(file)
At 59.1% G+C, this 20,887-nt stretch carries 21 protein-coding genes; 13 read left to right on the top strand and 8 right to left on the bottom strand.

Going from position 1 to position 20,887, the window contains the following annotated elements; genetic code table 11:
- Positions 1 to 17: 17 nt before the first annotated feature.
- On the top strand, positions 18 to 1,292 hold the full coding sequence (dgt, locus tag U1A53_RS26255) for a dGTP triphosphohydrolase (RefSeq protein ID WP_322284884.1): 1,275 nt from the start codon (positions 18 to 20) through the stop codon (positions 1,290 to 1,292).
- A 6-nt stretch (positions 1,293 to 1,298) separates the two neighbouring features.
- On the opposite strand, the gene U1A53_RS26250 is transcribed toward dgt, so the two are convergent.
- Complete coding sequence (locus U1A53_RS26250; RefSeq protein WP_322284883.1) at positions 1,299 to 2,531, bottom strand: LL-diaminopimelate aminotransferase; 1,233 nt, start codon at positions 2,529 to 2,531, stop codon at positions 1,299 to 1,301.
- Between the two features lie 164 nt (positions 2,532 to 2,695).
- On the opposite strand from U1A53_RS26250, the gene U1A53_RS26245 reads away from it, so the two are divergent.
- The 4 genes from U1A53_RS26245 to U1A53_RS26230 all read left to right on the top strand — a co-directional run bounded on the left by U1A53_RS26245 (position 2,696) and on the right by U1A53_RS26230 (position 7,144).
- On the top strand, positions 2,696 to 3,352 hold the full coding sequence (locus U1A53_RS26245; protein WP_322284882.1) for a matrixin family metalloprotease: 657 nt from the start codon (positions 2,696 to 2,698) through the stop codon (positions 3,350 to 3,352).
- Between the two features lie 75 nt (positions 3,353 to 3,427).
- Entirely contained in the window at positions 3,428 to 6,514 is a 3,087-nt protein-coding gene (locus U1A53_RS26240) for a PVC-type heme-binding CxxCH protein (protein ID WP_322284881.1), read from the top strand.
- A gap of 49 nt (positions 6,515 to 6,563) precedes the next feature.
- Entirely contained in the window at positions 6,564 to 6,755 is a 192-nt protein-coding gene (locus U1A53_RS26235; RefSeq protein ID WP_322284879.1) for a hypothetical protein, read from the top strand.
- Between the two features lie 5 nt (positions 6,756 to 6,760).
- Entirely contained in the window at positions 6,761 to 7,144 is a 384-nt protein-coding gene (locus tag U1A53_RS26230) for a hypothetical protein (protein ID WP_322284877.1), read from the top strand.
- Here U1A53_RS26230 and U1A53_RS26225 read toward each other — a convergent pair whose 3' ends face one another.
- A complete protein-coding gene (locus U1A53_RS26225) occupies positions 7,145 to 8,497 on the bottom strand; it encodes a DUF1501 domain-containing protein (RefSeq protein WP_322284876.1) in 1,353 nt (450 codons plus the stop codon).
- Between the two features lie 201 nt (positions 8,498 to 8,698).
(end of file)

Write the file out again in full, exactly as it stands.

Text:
At 59.1% G+C, this 20,887-nt stretch carries 21 protein-coding genes; 13 read left to right on the top strand and 8 right to left on the bottom strand.

Going from position 1 to position 20,887, the window contains the following annotated elements; genetic code table 11:
- Positions 1 to 17: 17 nt before the first annotated feature.
- On the top strand, positions 18 to 1,292 hold the full coding sequence (dgt, locus tag U1A53_RS26255) for a dGTP triphosphohydrolase (RefSeq protein ID WP_322284884.1): 1,275 nt from the start codon (positions 18 to 20) through the stop codon (positions 1,290 to 1,292).
- A 6-nt stretch (positions 1,293 to 1,298) separates the two neighbouring features.
- On the opposite strand, the gene U1A53_RS26250 is transcribed toward dgt, so the two are convergent.
- Complete coding sequence (locus U1A53_RS26250; RefSeq protein WP_322284883.1) at positions 1,299 to 2,531, bottom strand: LL-diaminopimelate aminotransferase; 1,233 nt, start codon at positions 2,529 to 2,531, stop codon at positions 1,299 to 1,301.
- Between the two features lie 164 nt (positions 2,532 to 2,695).
- On the opposite strand from U1A53_RS26250, the gene U1A53_RS26245 reads away from it, so the two are divergent.
- The 4 genes from U1A53_RS26245 to U1A53_RS26230 all read left to right on the top strand — a co-directional run bounded on the left by U1A53_RS26245 (position 2,696) and on the right by U1A53_RS26230 (position 7,144).
- On the top strand, positions 2,696 to 3,352 hold the full coding sequence (locus U1A53_RS26245; protein WP_322284882.1) for a matrixin family metalloprotease: 657 nt from the start codon (positions 2,696 to 2,698) through the stop codon (positions 3,350 to 3,352).
- Between the two features lie 75 nt (positions 3,353 to 3,427).
- Entirely contained in the window at positions 3,428 to 6,514 is a 3,087-nt protein-coding gene (locus U1A53_RS26240) for a PVC-type heme-binding CxxCH protein (protein ID WP_322284881.1), read from the top strand.
- A gap of 49 nt (positions 6,515 to 6,563) precedes the next feature.
- Entirely contained in the window at positions 6,564 to 6,755 is a 192-nt protein-coding gene (locus U1A53_RS26235; RefSeq protein ID WP_322284879.1) for a hypothetical protein, read from the top strand.
- Between the two features lie 5 nt (positions 6,756 to 6,760).
- Entirely contained in the window at positions 6,761 to 7,144 is a 384-nt protein-coding gene (locus tag U1A53_RS26230) for a hypothetical protein (protein ID WP_322284877.1), read from the top strand.
- Here U1A53_RS26230 and U1A53_RS26225 read toward each other — a convergent pair whose 3' ends face one another.
- A complete protein-coding gene (locus U1A53_RS26225) occupies positions 7,145 to 8,497 on the bottom strand; it encodes a DUF1501 domain-containing protein (RefSeq protein WP_322284876.1) in 1,353 nt (450 codons plus the stop codon).
- Between the two features lie 201 nt (positions 8,498 to 8,698).